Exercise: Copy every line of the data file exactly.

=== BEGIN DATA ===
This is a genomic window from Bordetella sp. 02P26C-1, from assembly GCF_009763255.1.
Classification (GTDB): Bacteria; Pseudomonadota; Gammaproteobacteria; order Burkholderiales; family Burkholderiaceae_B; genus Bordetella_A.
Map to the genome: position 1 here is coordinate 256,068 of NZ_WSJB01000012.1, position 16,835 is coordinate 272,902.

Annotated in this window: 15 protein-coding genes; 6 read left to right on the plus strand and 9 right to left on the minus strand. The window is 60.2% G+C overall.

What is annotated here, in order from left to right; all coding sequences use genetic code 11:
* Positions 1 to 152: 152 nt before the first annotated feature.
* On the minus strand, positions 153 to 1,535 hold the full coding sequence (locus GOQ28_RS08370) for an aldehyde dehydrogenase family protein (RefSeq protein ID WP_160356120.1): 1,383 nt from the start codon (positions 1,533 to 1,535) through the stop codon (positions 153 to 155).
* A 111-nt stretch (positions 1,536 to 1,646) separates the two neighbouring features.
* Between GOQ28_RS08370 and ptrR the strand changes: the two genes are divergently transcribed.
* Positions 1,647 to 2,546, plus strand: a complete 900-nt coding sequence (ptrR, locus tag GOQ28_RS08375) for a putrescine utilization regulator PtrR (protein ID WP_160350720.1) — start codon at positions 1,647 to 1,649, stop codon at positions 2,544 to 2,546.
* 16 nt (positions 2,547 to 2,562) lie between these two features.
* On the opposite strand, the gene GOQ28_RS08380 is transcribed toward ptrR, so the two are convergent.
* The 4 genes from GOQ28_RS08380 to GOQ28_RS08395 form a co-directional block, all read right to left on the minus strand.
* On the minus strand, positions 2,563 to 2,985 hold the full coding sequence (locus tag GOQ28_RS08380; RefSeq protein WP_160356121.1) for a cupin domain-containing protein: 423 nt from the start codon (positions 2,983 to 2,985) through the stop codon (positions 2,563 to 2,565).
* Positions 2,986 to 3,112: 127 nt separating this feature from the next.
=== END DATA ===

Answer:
This is a genomic window from Bordetella sp. 02P26C-1, from assembly GCF_009763255.1.
Classification (GTDB): Bacteria; Pseudomonadota; Gammaproteobacteria; order Burkholderiales; family Burkholderiaceae_B; genus Bordetella_A.
Map to the genome: position 1 here is coordinate 256,068 of NZ_WSJB01000012.1, position 16,835 is coordinate 272,902.

Annotated in this window: 15 protein-coding genes; 6 read left to right on the plus strand and 9 right to left on the minus strand. The window is 60.2% G+C overall.

What is annotated here, in order from left to right; all coding sequences use genetic code 11:
* Positions 1 to 152: 152 nt before the first annotated feature.
* On the minus strand, positions 153 to 1,535 hold the full coding sequence (locus GOQ28_RS08370) for an aldehyde dehydrogenase family protein (RefSeq protein ID WP_160356120.1): 1,383 nt from the start codon (positions 1,533 to 1,535) through the stop codon (positions 153 to 155).
* A 111-nt stretch (positions 1,536 to 1,646) separates the two neighbouring features.
* Between GOQ28_RS08370 and ptrR the strand changes: the two genes are divergently transcribed.
* Positions 1,647 to 2,546, plus strand: a complete 900-nt coding sequence (ptrR, locus tag GOQ28_RS08375) for a putrescine utilization regulator PtrR (protein ID WP_160350720.1) — start codon at positions 1,647 to 1,649, stop codon at positions 2,544 to 2,546.
* 16 nt (positions 2,547 to 2,562) lie between these two features.
* On the opposite strand, the gene GOQ28_RS08380 is transcribed toward ptrR, so the two are convergent.
* The 4 genes from GOQ28_RS08380 to GOQ28_RS08395 form a co-directional block, all read right to left on the minus strand.
* On the minus strand, positions 2,563 to 2,985 hold the full coding sequence (locus tag GOQ28_RS08380; RefSeq protein WP_160356121.1) for a cupin domain-containing protein: 423 nt from the start codon (positions 2,983 to 2,985) through the stop codon (positions 2,563 to 2,565).
* Positions 2,986 to 3,112: 127 nt separating this feature from the next.